Shooting in the dark can be challenging because of the difficulties in obtaining accurate focus. When the light is too dim, the lens will start to hunt. The auto focus sensor on your camera simply cannot see enough light to work in poorly lit situations. If you have experienced something like this, the following tips on how to focus while shooting in the dark may help.

Many cameras have AF-assist illuminator that can be used to illuminate the subject when the shutter is pressed half way down. You need to make sure it is enabled on the camera in the settings. Sometimes it may be enabled on the camera but other camera settings may override it. As I talked about in my previous post Old Camera, New Learning, the focus assist lamp does not turn on if the focus mode is in continuous auto-focus mode. After revisiting the user manual, the Nikon D200 actually requires a few conditions met before it will turn on. They are:

  • The camera must be in the S (single-servo autofocus) mode
  • An AF lens is attached
  • Center focus area or focus area group must be selected or closest subject priority in effect

On the Nikon D200, the AF-assist illuminator has a range about 0.5-3m or 1’8″-9’10” with most lenses. For large lenses, the light may be blocked by lens or lens hood. So the lower limit may be pushed up. For example, when AF-S VR ED 70-200mm f/2.8G is mounted, the AF assist won’t work at ranges under 1.5m or (4’11”).

There is also an AF-assist illuminator on Nikon Speedlight flashes. When mounted on the camera, the camera will use the AF-assist illuminator on the flash instead of the one on the camera. Nikon SB-800 has a wide-area AF-assist illuminator that can work from 1m to 10m (3.3 to 33ft) depending on the lens used. It is also possible to use the AF-assist illuminator on the flash but not use the flash to illuminate the subject by changing a setting on the flash.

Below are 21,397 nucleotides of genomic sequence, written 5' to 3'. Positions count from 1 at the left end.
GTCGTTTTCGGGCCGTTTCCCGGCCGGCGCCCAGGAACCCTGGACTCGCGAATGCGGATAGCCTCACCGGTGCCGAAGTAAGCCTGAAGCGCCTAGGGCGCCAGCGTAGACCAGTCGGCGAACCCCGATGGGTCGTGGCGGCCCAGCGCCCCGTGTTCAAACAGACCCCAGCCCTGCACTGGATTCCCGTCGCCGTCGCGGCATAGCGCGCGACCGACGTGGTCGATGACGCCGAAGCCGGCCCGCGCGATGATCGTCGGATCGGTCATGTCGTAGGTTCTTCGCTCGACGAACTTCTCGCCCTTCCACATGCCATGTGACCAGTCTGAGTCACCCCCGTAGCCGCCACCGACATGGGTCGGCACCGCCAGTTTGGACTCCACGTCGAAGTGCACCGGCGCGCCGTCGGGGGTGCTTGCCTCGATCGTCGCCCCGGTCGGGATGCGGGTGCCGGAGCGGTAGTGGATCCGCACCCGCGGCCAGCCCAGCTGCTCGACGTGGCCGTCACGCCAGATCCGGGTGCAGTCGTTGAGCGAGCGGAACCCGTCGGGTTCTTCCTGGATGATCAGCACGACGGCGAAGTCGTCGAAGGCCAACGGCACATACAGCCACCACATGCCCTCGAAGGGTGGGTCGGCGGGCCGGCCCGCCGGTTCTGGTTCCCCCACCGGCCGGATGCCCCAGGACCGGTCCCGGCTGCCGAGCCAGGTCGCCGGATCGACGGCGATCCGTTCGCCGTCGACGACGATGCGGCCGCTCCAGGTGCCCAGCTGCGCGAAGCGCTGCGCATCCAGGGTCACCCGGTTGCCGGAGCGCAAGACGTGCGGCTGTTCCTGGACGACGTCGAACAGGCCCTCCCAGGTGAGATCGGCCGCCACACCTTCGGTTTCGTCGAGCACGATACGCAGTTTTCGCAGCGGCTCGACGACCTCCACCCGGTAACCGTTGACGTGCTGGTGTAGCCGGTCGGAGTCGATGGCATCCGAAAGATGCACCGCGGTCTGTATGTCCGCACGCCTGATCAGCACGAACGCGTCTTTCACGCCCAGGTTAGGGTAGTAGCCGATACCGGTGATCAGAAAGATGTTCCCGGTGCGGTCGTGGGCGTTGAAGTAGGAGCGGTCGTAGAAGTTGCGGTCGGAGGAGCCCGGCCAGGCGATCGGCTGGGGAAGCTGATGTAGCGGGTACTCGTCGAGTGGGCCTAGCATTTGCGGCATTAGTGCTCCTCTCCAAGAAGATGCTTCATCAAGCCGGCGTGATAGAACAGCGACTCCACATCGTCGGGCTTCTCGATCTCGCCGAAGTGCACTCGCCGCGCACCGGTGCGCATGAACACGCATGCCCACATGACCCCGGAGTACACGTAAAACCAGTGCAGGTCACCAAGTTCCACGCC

Nikon SB800 AF Assist Illuminator

If you need to use the Flash off camera, you can use the SC-29 TTL Coiled Remote Cord. It has an AF-assist illuminator at the camera flash mount point that overrides the SB-800’s AF-assist illuminator.

The effective range of AF-assist illuminator can still be limiting especially for landscape photography in the dark. There are some addition tips that may help.

  • Focus on something else that is about the same distance. For example, instead of trying to focus on the middle of mountain, focus on the ridgeline where there is a better contrast between the mountain and night sky. Or instead of focusing on a feature-less wall, focus on a window with light.
  • Use a flash light. You can get a small LED flash light with high intensity (>150 lumen) for 20-30 dollars. You should be careful not to use it on people’s eyes. This can get you focus on something ~100 ft away. Alternatively, you may want to consider some like this one, which uses green laser and has a range up to 40m (131 ft).
  • Manual focus. If nothing else works, you have only one choice. Some lens have distance marker that can help. Many have only a rough scale. Stopping the lens down to a small aperture can increase the depth of field to compensate the lack of precious focus.

Do you have other tips on how to focus in the dark? Please share with us using the comment box below.

Posted in: Tips and Techniques on January 8th, 2012. Trackback URI
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